It is hard to know what really happened in this case but one can imagine what might have transpired to lead to this dispute.  I will say that the  one part of the complaint that was kind of chilling is found in Paragraph 23:  Plaintiff started to get suspicious in mid‑2014 about whether Keaton was providing services as agreed to because no results were being obtained after approximately 16 months of paying Keaton for services.

            Therein is a hard truth – plugging is an occupation where with even the most talented writer and the most connected and reputable song plugger – it might take more than 16 months to get a tangible result.  One might never get the results.

  I have been on both sides of this issue and I don’t see any simple solutions but it does bring to mind the old cliché:  “You must be present to win”.  Most writers (and artists) who achieve any kind of success in Nashville do so by being present in this town – working, networking, keeping their ears to the ground.  I think that this kind of long-distance business relationship described in the complaint is fraught with the potential for miscommunication and misunderstanding.

Thursday, February 12, 2015

Quiz Time

Every year, I teach a course in Music Industry Law and Copyright Law. I like to give pop quizzes just to see if the students are paying attention. Here's a question which always blows their minds.

  1. John Cage was a respected American avant-garde composer. One of his most famous pieces was called “4’33””, which consisted of him staring at a piano for four minutes and 33 seconds. The piece contained no music whatsoever. Is this work capable of copyright protection? If so, why?  If not, why not?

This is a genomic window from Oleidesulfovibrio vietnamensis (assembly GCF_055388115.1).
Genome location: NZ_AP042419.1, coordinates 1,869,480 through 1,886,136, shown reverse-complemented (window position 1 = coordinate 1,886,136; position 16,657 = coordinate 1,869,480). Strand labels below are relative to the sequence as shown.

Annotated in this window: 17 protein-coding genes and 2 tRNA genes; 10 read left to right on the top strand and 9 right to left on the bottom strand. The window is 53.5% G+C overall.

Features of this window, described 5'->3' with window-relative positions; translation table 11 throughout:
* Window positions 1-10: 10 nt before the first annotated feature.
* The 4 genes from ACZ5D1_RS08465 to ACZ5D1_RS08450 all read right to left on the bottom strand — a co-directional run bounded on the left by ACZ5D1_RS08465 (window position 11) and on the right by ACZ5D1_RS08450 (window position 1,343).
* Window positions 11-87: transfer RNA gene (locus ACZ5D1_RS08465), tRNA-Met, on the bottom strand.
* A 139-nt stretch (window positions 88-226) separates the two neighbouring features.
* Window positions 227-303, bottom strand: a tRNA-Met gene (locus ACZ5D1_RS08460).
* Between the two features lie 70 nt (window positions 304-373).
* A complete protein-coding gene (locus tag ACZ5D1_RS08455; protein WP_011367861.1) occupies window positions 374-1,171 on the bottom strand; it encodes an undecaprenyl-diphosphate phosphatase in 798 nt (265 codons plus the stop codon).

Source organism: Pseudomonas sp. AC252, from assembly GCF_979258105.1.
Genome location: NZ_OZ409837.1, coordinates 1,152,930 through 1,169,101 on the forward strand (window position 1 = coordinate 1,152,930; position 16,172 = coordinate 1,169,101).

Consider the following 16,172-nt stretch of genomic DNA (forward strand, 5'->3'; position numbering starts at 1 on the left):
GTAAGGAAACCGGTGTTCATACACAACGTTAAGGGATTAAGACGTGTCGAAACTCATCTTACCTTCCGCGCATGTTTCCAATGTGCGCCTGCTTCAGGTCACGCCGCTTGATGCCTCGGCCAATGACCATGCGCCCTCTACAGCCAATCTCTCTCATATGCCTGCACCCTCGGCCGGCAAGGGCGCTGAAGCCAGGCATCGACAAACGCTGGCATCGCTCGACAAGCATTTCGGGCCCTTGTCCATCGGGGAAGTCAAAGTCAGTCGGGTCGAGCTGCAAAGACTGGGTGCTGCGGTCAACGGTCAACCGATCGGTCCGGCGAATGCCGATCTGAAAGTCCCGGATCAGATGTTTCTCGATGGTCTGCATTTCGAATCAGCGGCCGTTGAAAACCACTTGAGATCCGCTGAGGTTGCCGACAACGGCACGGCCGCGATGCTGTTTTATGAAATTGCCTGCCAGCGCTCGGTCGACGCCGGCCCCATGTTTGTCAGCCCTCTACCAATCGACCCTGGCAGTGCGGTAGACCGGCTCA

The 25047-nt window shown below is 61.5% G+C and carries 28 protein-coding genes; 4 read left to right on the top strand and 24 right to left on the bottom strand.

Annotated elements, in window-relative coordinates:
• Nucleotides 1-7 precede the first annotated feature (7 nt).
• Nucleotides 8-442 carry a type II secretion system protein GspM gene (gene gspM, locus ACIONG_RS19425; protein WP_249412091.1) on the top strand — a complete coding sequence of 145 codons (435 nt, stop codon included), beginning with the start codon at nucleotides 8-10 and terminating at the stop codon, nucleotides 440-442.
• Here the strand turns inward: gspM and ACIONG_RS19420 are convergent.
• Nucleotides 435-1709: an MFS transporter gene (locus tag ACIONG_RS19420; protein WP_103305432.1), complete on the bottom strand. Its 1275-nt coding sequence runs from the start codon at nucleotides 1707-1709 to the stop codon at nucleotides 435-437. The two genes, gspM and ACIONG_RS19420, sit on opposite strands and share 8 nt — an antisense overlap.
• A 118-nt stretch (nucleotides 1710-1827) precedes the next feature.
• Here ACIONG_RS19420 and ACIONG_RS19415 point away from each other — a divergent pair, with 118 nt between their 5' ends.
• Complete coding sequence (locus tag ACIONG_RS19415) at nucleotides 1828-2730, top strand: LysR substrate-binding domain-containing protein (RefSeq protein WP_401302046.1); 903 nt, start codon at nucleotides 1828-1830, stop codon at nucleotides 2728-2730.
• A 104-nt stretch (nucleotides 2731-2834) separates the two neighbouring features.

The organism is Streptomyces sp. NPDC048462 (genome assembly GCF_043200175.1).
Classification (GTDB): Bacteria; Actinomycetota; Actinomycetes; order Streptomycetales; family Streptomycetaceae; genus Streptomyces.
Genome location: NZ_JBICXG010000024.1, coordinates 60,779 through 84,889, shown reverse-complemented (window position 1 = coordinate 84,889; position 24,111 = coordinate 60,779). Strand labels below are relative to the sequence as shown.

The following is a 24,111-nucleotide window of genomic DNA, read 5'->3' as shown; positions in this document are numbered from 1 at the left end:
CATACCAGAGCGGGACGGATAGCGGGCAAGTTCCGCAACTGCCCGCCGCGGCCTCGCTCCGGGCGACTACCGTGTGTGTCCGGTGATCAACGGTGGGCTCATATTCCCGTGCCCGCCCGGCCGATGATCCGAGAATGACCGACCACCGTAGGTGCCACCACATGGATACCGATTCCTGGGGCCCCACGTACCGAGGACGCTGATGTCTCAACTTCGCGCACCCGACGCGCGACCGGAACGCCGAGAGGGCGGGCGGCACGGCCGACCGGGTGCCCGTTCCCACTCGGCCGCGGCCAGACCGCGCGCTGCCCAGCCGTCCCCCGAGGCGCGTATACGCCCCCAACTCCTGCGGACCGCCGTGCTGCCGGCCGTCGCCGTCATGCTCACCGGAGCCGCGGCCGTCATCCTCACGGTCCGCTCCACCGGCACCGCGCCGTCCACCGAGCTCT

For those of you following along at home, , what do you think the correct answer is?

Sunday, February 1, 2015

Don't Mess With the Black Eyed Peas or 17 USC 505

It sometimes happens that potential plaintiffs are dismayed by my reticence in taking their copyright infringement case – even when they assume they have a clear-cut case.  From now on I may suggest to these potential litigants that they read the sad case of Bryan Pringle v. William Adams Jr., et al. 

            In that case, Pringle sued Adams, better known as  and his band, the Black Eyed Peas (as well as their producer and record label and various other publishers) claiming that their hit "I Gotta  Feeling," infringed upon his song “Take a Dive”. 

            I have not read the entire procedural history of the case but it seems that Pringle's cause of action was doomed from the beginning due to an issue regarding an improper copyright registration.  Sections 411 and 412 of the Copyright Act mandate registration as a prerequisite of a copyright infringement lawsuit. 

            However, after Pringle lost the case on summary judgment,  and his compatriots asked the court to order Pringle to pay their attorney's fees incurred in  defending the action. This  resulted in an award of $1 million to, $1.3 million to producer David Guetta and $500,000.00 to the band's label Interscope.  For some reason Fergie lost out on recovering her attorney's fees. 

            This is the harsh reality of the Copyright Act.  Section 505 of the Act states, ". . . the court may also award a reasonable attorney's fee to the prevailing party as part of the cost" and since John Fogerty successfully defended  his case against Saul Zaentz, this has been a key ingredient of infringement litigation and a deterrent to anyone considering bringing all but the strongest cases.  Conversely, it can also serve as an incentive to settle early if you are the defendant in other types of infringement litigation. 

            It is often hard to convince a songwriter that what he hears as a "substantial similarity" between his song and someone else's song may to the ears of an expert musicologist not be similar at all – or while similar may not be original enough to qualify for copyright protection.  If you add to this the specter of having to pay the other side's attorney's fees the concept of seeking justice (real or perceived) becomes much less attractive.